In hindsight it’s terribly tragic that Robert Sean Leonard aka, Neil Perry dies by suicide in that movie.  In the movie, Neil appears to have it all together; he’s attractive, outgoing, popular, educated, and comes from a good family with money.  Yet, he is still troubled and struggles deeply with who he is, who he wants to be, and the restraints that his parents put on him for who they want him to be, the pressure became too much.
I imagine for Robin Williams it’s why he was so good at what he did, and did it so well: comedy.  I imagine it brought him joy to see and hear the laughter of others. I don’t imagine every day was a dark one, at least I hope not.  For me, I had good and bad days, and then I had dark and depressed days. I think most people with mental illness put on a brave face on days that they don’t want others to see what is really lurking behind the mask.
What I do know for me, the night I overdosed, and the nights I had thought about taking my own life were full of torment. I knew what I would leave behind, I knew there would be so much hurt and pain for my family. So many unanswered questions. I didn’t go into that without concern for others, not once. I saw myself as less than and that’s why I assumed life would be better if I wasn’t around  making their lives harder. I tried to rationalize… “they will hurt for a while, but certainly they will move on…” 
Becoming involved with the Out of the Darkness (forgive my shamelessness, donations are what make action happen people) walks and the AFSP and meeting other people who have lost someone to suicide, I am fully aware people do not just move on.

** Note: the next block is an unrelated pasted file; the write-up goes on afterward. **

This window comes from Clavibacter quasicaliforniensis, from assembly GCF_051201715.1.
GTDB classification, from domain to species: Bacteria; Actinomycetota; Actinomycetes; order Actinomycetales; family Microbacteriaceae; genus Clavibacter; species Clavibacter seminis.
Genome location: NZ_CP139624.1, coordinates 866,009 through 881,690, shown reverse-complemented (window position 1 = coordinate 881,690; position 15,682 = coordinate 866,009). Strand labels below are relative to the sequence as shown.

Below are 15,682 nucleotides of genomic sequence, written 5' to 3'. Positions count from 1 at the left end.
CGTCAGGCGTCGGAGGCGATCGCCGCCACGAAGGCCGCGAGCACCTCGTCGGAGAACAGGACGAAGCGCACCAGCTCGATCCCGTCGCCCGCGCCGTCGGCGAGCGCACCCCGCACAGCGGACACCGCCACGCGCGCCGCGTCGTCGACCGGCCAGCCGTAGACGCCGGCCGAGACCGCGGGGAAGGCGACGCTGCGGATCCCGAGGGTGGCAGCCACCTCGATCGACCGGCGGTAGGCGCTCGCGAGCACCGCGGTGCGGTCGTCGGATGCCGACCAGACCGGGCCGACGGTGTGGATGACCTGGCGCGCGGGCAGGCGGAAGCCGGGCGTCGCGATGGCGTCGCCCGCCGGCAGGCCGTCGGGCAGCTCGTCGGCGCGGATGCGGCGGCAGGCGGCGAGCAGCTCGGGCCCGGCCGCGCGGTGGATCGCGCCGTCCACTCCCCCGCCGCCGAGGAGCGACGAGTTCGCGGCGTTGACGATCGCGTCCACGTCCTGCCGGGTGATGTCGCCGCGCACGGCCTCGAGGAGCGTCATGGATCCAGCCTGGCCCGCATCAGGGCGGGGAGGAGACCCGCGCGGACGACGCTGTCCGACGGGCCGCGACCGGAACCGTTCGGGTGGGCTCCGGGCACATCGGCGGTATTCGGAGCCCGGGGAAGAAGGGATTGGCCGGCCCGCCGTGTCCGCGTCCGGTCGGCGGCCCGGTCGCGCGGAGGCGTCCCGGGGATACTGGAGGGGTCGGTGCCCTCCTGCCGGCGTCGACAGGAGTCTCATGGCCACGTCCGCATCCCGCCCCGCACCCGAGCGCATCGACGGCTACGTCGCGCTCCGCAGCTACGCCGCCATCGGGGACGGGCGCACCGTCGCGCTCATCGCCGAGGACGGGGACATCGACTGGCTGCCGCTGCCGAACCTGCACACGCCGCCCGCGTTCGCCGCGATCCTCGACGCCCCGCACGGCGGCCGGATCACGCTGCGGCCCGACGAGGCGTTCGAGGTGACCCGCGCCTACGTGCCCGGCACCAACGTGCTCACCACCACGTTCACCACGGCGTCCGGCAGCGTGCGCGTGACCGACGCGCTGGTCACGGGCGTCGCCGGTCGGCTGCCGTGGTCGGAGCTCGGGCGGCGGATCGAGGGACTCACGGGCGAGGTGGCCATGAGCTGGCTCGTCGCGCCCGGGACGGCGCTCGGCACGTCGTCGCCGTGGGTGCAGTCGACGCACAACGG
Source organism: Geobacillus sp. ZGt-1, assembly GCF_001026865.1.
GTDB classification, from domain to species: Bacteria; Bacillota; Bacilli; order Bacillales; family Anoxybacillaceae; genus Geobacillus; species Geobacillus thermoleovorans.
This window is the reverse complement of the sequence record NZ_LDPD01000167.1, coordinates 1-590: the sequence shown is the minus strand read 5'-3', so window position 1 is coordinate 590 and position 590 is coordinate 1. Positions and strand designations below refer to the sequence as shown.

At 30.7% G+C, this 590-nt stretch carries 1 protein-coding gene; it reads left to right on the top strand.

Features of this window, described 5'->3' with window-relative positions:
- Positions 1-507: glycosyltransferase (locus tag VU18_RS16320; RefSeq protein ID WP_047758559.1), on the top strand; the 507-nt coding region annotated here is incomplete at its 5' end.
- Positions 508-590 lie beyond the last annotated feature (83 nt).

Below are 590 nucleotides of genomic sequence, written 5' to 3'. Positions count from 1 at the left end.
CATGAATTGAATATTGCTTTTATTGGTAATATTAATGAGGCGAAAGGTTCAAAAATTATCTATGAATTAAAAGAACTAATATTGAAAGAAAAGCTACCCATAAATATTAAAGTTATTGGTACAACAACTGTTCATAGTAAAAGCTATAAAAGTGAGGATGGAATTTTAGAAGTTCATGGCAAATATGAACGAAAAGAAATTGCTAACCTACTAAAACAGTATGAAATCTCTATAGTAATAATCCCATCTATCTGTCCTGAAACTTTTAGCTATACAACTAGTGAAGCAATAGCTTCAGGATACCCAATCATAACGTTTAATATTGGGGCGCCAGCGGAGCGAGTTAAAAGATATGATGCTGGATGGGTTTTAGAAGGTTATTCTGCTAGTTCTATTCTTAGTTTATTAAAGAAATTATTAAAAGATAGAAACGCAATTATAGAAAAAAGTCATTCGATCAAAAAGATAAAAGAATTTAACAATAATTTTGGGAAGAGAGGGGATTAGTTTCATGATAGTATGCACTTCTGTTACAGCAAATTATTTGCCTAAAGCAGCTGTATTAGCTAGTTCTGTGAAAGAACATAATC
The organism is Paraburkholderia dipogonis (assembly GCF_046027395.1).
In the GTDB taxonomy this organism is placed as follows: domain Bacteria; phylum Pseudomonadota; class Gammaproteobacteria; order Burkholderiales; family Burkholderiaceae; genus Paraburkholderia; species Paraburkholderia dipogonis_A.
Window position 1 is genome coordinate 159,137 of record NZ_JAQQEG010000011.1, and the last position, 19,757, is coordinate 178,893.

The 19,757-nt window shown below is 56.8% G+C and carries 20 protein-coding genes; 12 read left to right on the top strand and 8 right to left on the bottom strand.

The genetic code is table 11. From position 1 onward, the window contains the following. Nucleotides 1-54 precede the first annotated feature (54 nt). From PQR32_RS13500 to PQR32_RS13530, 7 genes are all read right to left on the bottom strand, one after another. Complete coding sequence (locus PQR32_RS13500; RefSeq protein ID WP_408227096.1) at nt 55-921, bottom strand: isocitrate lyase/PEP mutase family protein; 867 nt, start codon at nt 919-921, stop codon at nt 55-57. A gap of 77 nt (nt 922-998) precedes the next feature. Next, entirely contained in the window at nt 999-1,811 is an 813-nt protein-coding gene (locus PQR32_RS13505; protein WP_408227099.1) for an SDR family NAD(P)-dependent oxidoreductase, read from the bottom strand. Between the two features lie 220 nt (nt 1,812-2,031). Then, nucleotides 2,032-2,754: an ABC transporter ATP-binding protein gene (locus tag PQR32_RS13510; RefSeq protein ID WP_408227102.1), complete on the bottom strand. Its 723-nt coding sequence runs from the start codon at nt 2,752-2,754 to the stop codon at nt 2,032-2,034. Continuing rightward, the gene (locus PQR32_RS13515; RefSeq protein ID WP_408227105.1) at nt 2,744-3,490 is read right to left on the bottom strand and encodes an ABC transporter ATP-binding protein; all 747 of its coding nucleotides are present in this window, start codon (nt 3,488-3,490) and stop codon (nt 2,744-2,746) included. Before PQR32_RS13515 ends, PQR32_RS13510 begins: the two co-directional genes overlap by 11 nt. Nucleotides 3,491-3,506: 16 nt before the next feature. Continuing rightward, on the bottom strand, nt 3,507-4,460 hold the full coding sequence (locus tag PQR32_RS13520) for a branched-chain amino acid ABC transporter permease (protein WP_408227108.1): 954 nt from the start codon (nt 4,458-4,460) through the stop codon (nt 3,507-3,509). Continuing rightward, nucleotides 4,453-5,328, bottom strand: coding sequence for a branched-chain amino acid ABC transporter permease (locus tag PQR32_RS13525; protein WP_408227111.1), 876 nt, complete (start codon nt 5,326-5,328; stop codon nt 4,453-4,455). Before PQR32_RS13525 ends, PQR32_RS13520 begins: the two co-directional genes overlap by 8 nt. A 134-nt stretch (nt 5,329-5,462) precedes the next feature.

I am finally able to speak out about my depression, my suicide attempt, but that doesn’t take all the demons away. Life can be a struggle and for some of us, we struggle a little more.  I am mindful to not just put on a brave face, but to be brave and bold because I hope that my story can touch someone else, ease their pain a little, or encourage them to ask for help.
If you are hurting, please do not suffer in silence, there are many suicide prevention resources to help you cope with your situation. If we all work together we can end the number of suicides in this country, and we can end the social stigma that is associated with suicide, suicide attempts and mental illness.
If you are in crisis, call the national suicide prevention lifeline, please… 1-800-273-TALK (8255)

My husband had the opportunity to meet Robin Williams while he was in Baghdad on a USO tour. Doug said that regardless of everyone telling him, ‘Robin, we have to go” he was adamant he was not leaving until he shook the hand of every service member in line that came out to meet him. What an honor for my husband to have this amazing memory with a true artist. RIP funny man!

 No matter what anybody tells you, words and ideas can change the world. 
John Keating, aka
Robin Williams
Dead Poets Society 1989